Post Shop Call/ Presentation

Similar to the kickoff presentation, after the first wave of shopping, it is a best practice to conduct a post shop presentation, again by conference call or WebEx.  The purpose of this presentation is to present the reports available, discuss how to read them, and – most importantly – take action on the results through coaching and interpreting call to action elements built into the program.  Call to action elements designed to identify which behaviors are most important in terms of driving purchase intent or loyalty.

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Best Practices in Mystery Shop Program Launch: Pre-Launch Communication

In a previous post we introduced the importance of proper program launch.

There should be no surprises in mystery shopping. A key to keeping all stakeholders informed of the mystery shop process is pre-shop communication.

no surprises in mystery shopping

Kickoff Letter/E-mail

The first communication tool is the kickoff letter.  This letter is most often in the form of an e-mail.  Sent prior to shopping, its purpose is to introduce employees to the program, explain its purpose in a positive way, make sure employees are aware of what is expected of them, and link shopping to their best interests, by reinforcing it is designed to make them more successful.

The kickoff e-mail should:

  • Define the brand and emphasize that frontline employees are the personification of the brand. They are the physical embodiment of the brand.
  • Explain that certain behaviors are expected from them in their role as the physical embodiment of the brand.
  • List the specific sales and service behaviors that shoppers are asked to observe. Stress that management wants every representative to score well.  Management has no interest in setting employees up for failure.  If they perform these behaviors, they will receive a perfect shop score.
  • Detail the incentive and reward structures in place as a result of the mystery shop program.

Kickoff Presentation

A presentation, conference call, or WebEx is an excellent tool to kick off a mystery shop program.  All stakeholders in the process should understand their role and what is expected of them.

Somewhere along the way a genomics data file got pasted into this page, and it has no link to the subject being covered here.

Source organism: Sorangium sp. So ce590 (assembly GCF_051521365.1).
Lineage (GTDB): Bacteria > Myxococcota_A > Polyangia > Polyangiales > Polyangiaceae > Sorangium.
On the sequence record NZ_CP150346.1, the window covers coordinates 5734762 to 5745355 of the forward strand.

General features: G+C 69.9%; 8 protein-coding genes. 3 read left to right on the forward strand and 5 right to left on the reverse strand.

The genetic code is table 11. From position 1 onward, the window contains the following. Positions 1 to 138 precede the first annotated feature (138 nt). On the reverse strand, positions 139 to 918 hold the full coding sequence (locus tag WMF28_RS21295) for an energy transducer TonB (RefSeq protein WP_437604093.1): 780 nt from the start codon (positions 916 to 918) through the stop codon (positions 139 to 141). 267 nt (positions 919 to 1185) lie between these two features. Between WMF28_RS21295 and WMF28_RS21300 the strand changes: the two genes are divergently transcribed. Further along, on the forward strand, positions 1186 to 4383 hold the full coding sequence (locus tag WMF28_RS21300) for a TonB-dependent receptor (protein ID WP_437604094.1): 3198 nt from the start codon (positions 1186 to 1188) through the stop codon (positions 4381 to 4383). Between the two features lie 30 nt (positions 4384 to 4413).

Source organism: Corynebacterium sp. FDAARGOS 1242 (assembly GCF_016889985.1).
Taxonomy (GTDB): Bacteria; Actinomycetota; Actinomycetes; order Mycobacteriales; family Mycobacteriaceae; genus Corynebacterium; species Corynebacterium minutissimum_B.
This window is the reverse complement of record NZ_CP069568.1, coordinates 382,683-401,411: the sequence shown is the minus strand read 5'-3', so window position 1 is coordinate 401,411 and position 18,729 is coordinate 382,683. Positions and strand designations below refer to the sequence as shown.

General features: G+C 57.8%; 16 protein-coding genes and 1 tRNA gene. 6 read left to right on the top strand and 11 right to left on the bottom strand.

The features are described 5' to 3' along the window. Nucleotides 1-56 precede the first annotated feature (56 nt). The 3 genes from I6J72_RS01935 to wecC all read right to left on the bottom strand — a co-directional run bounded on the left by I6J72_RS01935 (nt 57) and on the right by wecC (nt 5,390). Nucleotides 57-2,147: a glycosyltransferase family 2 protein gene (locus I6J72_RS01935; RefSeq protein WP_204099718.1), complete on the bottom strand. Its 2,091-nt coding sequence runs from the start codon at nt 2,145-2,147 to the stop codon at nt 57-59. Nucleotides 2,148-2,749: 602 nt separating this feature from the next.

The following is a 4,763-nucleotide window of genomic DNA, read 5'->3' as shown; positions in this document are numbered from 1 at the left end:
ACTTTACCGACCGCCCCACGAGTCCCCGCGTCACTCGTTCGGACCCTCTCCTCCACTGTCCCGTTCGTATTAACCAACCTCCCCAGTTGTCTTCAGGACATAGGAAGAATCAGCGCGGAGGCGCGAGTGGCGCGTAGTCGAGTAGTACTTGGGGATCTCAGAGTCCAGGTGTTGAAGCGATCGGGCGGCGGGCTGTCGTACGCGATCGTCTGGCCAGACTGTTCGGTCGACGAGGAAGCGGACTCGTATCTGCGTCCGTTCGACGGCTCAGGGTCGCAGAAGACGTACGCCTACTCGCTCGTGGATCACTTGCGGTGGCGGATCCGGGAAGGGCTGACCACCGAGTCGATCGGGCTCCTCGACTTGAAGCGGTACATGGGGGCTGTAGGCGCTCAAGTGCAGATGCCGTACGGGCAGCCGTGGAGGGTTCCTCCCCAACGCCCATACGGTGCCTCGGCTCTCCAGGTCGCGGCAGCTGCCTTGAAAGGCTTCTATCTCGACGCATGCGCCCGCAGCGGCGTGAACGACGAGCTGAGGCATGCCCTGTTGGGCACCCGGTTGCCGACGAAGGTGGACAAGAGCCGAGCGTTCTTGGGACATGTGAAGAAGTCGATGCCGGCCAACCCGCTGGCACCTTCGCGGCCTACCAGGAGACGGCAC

As with the kickoff letter or e-mail, the presentation should define the brand, stress that employees are the physical embodiment of the brand, and identify the specific sales and service behaviors expected from employees.

It should identify the internal administrator of the program, communicate the dispute process, discuss incentives and rewards earned through positive mystery shops, as well as introduce the concept of coaching as a result of the shop – making sure that managers and customer-facing personnel understand their role in the coaching process.

Finally, this presentation should introduce employees to self-help resources available for taking positive action as a result of the shop.

In a subsequent post we will discuss the importance of post-launch communication.

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Best Practices in Mystery Shop Program Launch: Call to Action

In a previous post we introduced the importance of proper program launch.

Research without a clear call-to-action may be interesting but not very useful.  Best-in-class mystery shop programs build call-to-action elements into their design to ensure the results provide a clear direction.

Reading and interpreting research reports is a specialized skill.  To maximize the value of the mystery shopping, employees should be given instruction into the basic skills of interpreting a research report.  Some interpretation skills are easy, such as reading a data table which compares results across units of hierarchy (such as one store compared to another), or over specific time periods (such as one quarter to another).  Others may be a little more complicated. such as a cross-tabulation of purchase intent which is a comparison of shops where the shopper reported positive purchase intent and those where the shopper reported negative purchase intent as a result of the shop.  However reading them is the same as the comparisons of stores or quarters.  All that is needed is just an understanding of how shops are grouped for the comparisons.

Beyond instructing the frontline how to read reports, they should also be given a primer on how to take action on the results.